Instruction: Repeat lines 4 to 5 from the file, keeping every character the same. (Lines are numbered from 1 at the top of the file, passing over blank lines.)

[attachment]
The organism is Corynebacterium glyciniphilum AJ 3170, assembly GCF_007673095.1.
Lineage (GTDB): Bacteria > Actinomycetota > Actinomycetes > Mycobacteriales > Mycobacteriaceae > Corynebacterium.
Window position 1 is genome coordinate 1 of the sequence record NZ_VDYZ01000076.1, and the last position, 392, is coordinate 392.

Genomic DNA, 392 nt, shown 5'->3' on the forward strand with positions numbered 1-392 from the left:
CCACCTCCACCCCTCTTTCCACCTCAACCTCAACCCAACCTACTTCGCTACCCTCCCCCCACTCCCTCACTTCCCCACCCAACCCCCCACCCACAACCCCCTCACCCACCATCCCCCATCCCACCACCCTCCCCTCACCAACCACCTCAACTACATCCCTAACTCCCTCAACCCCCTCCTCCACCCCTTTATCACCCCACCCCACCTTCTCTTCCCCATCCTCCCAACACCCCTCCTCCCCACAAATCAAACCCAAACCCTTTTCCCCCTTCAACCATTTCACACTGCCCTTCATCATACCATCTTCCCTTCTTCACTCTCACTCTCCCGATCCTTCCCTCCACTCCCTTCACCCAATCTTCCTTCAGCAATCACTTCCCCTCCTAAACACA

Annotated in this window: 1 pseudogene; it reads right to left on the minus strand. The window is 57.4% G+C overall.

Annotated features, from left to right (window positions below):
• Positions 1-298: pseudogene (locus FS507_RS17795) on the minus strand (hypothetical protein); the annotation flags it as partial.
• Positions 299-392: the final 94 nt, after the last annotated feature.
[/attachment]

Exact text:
Genomic DNA, 392 nt, shown 5'->3' on the forward strand with positions numbered 1-392 from the left:
CCACCTCCACCCCTCTTTCCACCTCAACCTCAACCCAACCTACTTCGCTACCCTCCCCCCACTCCCTCACTTCCCCACCCAACCCCCCACCCACAACCCCCTCACCCACCATCCCCCATCCCACCACCCTCCCCTCACCAACCACCTCAACTACATCCCTAACTCCCTCAACCCCCTCCTCCACCCCTTTATCACCCCACCCCACCTTCTCTTCCCCATCCTCCCAACACCCCTCCTCCCCACAAATCAAACCCAAACCCTTTTCCCCCTTCAACCATTTCACACTGCCCTTCATCATACCATCTTCCCTTCTTCACTCTCACTCTCCCGATCCTTCCCTCCACTCCCTTCACCCAATCTTCCTTCAGCAATCACTTCCCCTCCTAAACACA